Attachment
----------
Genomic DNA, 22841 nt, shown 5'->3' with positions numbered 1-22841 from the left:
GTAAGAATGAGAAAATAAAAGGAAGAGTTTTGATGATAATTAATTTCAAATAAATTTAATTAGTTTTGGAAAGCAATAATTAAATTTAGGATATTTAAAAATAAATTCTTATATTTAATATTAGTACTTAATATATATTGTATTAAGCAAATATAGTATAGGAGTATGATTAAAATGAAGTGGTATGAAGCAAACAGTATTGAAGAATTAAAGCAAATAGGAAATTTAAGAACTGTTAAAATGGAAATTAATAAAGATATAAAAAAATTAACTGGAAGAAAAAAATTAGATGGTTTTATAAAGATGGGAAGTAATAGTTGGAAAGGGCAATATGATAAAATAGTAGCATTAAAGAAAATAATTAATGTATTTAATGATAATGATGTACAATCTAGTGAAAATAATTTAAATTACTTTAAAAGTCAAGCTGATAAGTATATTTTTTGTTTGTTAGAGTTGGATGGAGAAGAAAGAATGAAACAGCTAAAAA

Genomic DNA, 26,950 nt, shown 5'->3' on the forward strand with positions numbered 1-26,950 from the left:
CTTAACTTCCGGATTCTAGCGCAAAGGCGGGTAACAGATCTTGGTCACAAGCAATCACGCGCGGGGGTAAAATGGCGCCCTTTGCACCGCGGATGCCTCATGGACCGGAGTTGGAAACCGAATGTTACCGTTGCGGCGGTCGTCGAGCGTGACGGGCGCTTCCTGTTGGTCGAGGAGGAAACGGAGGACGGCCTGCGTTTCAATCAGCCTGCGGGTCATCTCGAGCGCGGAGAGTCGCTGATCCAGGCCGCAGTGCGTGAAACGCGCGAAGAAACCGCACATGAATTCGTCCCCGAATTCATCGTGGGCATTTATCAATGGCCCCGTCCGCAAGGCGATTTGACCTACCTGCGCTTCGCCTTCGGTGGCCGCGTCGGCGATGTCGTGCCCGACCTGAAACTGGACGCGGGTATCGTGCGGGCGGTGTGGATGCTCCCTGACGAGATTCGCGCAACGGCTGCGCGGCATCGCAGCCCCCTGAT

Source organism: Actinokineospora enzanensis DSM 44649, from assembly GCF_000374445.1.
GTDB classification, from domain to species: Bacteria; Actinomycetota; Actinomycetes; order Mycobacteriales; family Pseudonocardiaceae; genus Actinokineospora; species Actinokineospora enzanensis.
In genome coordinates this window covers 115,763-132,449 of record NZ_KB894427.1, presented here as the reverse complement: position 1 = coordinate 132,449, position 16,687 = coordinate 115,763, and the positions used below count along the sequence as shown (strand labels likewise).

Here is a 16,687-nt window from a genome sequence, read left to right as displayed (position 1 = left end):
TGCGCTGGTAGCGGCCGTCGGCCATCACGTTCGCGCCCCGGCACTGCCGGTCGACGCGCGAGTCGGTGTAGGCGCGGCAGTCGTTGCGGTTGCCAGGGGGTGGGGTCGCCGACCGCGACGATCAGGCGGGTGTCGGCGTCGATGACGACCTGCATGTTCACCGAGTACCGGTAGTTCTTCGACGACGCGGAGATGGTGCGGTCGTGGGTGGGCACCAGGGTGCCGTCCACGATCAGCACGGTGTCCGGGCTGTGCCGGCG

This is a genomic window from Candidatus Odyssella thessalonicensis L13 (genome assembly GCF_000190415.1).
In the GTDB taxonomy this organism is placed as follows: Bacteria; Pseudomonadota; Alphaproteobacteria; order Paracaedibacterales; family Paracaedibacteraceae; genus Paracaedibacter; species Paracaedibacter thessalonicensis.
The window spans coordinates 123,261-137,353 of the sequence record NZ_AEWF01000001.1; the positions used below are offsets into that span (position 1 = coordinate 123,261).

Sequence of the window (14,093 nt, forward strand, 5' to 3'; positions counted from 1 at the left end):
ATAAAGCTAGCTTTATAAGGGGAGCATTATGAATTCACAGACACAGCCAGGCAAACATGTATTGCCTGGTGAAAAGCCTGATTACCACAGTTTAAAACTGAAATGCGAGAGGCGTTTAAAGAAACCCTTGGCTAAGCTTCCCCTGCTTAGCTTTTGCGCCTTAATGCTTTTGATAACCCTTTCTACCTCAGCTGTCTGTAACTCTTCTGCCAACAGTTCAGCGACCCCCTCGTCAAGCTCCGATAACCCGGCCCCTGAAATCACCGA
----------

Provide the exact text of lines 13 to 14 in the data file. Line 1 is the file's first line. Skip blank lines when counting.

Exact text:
Sequence of the window (14,093 nt, forward strand, 5' to 3'; positions counted from 1 at the left end):
ATAAAGCTAGCTTTATAAGGGGAGCATTATGAATTCACAGACACAGCCAGGCAAACATGTATTGCCTGGTGAAAAGCCTGATTACCACAGTTTAAAACTGAAATGCGAGAGGCGTTTAAAGAAACCCTTGGCTAAGCTTCCCCTGCTTAGCTTTTGCGCCTTAATGCTTTTGATAACCCTTTCTACCTCAGCTGTCTGTAACTCTTCTGCCAACAGTTCAGCGACCCCCTCGTCAAGCTCCGATAACCCGGCCCCTGAAATCACCGA